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Council slammed by regulator after thousands of social homes breach minimum standards

Investigation by housing regulator finds more than 100 Haringey Council properties had serious hazards and nearly 5,000 did not meet minimum social housing standards, reports Simon Allin, Local Democracy Reporter

Broadwater Farm
Broadwater Farm Estate

Thousands of social housing tenants were put at potential risk after Haringey Council failed to meet fire and electrical safety requirements, a watchdog has found.

The Regulator of Social Housing (RSH) said there was the potential for “serious detriment” to the council’s tenants after ruling the local authority had breached UK consumer standards.

According to the regulator, the council failed to complete a significant number of fire safety tasks, including 4,000 that were deemed high risk.

The watchdog found the council did not have up-to-date electrical safety reports for thousands of homes. Its investigation also revealed more than 100 properties had serious hazards and nearly 5,000 did not meet minimum social housing standards.

Kate Dodsworth, director of consumer regulation at RSH, said: “Haringey Council put thousands of tenants at potential risk by failing to meet health and safety requirements for fire and electrical safety. Our investigation has also revealed that a significant number of Haringey Council homes do not meet the decent homes standard.

“The council needs to act urgently to put things right for tenants, and we are monitoring it closely as it does this.”

The council brought the management of its housing service – previously outsourced to council-owned management firm Homes for Haringey – back under its direct control in June last year. It referred itself to the watchdog in January after identifying a failure to meet statutory health and safety requirements in some of its homes.

The council is now undertaking a full condition survey of its tenants’ homes and has put a programme in place to address the issues. It says it has already taken actions to ensure the number of overdue tasks starts to rapidly come down.

Dawn Barnes, the Liberal Democrat group’s spokesperson for housing, described the regulator’s findings as “completely damning” and said the failings “must be corrected immediately”.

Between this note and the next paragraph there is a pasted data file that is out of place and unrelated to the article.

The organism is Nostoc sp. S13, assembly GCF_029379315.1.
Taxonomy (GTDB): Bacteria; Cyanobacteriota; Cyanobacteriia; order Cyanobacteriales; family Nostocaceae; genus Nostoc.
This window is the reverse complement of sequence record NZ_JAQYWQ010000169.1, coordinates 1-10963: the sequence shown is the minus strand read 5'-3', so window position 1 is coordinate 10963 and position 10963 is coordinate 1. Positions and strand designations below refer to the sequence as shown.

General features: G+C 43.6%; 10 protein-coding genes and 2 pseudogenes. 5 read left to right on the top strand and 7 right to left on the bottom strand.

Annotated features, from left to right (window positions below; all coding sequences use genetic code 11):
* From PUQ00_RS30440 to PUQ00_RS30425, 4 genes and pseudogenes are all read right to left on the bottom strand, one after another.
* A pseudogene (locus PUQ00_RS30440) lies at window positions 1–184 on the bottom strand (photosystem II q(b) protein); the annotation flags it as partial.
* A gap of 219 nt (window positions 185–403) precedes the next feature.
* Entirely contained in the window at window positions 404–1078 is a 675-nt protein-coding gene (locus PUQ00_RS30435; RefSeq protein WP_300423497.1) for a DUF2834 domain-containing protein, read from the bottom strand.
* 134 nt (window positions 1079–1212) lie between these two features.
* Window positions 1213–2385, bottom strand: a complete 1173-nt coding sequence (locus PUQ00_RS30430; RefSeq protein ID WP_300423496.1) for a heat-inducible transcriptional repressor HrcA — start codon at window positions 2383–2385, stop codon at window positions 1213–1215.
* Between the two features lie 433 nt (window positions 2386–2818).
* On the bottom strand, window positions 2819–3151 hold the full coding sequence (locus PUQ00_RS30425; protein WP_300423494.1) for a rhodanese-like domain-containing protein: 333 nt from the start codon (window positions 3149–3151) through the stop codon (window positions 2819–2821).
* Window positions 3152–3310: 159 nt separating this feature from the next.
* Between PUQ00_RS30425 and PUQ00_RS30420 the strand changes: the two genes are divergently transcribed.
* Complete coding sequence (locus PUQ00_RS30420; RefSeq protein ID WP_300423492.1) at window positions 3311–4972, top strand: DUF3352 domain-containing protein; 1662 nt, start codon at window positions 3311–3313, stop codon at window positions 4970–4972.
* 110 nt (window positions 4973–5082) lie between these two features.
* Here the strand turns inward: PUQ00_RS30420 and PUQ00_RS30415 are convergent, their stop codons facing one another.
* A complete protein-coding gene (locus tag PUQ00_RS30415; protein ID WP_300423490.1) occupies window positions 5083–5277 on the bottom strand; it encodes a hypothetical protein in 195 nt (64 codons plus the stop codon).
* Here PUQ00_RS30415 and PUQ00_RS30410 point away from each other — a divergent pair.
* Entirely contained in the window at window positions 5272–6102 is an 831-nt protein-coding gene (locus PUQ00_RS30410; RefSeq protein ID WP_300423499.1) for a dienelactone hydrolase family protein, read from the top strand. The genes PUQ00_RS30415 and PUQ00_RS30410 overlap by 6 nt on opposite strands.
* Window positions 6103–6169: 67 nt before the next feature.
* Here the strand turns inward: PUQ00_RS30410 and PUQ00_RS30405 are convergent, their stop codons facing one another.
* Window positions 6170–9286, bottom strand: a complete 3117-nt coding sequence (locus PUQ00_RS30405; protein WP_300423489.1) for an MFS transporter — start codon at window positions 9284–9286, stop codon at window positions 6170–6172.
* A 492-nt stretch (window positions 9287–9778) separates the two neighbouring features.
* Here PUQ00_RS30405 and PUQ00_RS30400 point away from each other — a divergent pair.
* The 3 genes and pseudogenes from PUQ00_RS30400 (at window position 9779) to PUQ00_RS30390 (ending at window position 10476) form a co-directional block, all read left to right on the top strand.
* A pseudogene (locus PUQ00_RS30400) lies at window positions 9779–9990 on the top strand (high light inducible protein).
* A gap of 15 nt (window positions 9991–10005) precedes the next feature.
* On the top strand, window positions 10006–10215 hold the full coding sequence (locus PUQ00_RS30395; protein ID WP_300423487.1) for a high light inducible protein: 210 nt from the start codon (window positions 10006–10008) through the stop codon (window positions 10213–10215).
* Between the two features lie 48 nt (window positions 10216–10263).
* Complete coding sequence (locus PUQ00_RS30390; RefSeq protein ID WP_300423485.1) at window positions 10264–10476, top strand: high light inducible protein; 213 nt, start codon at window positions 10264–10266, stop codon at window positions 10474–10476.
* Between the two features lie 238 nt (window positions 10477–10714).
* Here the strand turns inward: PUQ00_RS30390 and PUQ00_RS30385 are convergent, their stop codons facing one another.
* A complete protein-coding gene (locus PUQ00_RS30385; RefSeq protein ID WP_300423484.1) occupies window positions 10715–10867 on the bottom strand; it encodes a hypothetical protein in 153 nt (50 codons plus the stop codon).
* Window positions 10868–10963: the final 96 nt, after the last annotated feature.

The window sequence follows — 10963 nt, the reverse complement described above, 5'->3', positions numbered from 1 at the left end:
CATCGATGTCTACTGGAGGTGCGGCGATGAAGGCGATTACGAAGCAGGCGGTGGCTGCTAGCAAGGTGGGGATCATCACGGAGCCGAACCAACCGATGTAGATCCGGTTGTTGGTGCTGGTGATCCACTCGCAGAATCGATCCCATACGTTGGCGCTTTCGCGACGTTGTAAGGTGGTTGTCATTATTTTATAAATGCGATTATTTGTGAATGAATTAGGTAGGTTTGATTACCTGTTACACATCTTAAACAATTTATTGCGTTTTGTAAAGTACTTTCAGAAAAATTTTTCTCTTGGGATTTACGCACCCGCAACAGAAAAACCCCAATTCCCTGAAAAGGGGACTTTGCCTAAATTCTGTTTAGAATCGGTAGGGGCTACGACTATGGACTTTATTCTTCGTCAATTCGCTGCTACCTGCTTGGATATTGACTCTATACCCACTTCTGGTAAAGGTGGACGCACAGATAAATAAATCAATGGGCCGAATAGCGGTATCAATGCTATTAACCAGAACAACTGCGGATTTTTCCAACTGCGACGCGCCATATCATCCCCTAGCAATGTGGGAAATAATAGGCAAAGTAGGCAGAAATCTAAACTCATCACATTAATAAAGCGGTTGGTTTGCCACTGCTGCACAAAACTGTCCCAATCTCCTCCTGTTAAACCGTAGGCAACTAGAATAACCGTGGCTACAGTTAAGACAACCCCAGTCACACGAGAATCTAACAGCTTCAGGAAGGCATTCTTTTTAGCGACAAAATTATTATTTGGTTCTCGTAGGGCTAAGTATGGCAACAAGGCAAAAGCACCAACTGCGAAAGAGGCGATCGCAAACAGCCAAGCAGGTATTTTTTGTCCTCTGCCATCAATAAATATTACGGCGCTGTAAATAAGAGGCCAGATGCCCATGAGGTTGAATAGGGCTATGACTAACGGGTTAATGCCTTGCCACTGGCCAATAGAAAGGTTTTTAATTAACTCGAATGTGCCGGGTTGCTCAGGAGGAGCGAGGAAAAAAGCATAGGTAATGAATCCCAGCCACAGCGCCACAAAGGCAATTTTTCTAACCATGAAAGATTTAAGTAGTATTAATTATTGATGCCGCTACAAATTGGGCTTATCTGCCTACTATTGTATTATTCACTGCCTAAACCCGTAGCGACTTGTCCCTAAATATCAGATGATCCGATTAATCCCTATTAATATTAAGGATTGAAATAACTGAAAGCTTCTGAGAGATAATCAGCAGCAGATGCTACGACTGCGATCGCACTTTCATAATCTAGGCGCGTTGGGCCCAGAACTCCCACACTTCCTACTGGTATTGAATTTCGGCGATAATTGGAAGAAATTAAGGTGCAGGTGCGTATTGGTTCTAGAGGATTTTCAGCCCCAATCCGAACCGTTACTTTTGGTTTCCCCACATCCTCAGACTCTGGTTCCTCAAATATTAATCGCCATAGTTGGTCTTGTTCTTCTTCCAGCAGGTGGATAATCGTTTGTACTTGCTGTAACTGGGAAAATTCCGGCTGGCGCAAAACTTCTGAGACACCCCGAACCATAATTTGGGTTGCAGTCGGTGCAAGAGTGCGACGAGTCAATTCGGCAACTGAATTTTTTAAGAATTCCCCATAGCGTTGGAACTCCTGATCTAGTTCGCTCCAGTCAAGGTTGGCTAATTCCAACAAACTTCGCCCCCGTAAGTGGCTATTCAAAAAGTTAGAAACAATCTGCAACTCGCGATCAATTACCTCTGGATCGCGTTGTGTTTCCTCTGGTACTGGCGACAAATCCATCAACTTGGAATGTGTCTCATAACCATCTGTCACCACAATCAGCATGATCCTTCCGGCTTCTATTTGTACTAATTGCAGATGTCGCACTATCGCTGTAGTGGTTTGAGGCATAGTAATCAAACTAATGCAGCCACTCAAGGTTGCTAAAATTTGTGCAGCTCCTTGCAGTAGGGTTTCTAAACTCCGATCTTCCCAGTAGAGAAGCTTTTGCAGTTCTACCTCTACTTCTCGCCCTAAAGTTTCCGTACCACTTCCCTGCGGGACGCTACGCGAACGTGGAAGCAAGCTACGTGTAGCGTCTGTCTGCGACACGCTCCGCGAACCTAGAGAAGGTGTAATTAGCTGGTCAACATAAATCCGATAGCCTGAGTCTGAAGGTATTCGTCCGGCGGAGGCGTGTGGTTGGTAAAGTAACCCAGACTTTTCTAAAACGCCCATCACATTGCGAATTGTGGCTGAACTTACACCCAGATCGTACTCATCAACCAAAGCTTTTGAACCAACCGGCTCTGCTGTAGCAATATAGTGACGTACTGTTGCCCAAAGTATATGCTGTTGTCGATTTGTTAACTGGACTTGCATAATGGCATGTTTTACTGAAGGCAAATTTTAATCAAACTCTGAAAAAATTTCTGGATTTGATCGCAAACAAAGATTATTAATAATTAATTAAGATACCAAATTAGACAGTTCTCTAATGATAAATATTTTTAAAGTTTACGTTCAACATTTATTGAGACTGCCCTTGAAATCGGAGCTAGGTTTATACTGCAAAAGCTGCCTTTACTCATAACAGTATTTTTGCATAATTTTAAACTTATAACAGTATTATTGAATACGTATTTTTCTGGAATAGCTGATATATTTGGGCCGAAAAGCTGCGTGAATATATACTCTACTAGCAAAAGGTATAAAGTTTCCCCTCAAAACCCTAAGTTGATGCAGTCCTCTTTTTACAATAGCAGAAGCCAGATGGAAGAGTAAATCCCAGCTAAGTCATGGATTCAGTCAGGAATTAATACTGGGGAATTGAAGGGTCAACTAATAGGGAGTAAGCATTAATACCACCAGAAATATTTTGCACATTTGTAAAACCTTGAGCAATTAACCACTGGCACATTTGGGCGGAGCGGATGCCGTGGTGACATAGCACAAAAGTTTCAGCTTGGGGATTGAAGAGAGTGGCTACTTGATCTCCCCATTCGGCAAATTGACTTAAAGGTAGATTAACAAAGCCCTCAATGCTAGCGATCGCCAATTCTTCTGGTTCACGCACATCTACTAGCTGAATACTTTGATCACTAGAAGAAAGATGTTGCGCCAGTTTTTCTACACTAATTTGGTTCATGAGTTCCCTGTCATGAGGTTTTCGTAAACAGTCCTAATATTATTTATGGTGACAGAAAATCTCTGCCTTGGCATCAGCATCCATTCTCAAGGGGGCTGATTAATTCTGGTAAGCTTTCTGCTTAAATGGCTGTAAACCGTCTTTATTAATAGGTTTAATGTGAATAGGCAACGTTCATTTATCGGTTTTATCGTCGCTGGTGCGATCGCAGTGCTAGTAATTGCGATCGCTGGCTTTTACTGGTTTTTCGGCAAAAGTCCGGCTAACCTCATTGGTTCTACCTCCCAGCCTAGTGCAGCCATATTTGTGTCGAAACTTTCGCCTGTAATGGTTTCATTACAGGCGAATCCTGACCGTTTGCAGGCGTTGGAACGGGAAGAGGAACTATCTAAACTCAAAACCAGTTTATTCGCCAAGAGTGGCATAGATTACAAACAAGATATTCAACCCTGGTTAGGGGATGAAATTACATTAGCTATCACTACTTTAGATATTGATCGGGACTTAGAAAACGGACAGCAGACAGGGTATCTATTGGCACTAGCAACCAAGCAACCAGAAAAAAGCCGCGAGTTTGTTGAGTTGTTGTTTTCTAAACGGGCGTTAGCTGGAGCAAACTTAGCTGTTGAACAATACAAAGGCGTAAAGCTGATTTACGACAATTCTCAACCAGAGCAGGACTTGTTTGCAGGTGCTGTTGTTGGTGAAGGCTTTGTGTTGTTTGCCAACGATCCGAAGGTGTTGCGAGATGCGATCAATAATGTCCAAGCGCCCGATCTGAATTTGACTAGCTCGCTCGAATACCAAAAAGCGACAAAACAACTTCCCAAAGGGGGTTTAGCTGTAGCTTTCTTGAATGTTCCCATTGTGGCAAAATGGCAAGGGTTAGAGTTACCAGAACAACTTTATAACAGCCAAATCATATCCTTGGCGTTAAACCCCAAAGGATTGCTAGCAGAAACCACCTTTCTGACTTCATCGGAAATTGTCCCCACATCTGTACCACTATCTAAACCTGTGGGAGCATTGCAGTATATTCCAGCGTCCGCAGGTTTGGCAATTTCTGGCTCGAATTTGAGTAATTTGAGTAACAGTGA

Cllr Barnes added: “Haringey also faces real questions about how this was able to happen, and how long they knew about these issues before action was taken. Tenants deserve answers and complete transparency over the issues Haringey is aware of in their properties and when they will be brought up to acceptable standards.”

Council leader Peray Ahmet and chief executive Andy Donald said in a joint statement that the regulator’s findings confirmed what they had expected – that there are “some serious shortcomings in our current services in key areas of compliance including electrical safety and fire risk assessments”.

They added: “We fully understand that a well-maintained home is a foundation that every person living in this borough should be able to expect. We are very sorry that our residents have not been receiving the quality of service that they should have done. What is important now is that we move quickly to change this.

“Our tenants and leaseholders are experts about their homes, estates and communities, and we want to benefit from their views and experiences as we look to improve the way we work.

“The council has taken a series of actions to ensure the number of overdue actions starts to rapidly come down since we initially reported the figures to the regulator in December.

“We know that we need to build trust with our tenants, build trust with our leaseholders and we will only be able to do this when they see real progress on these issues.”


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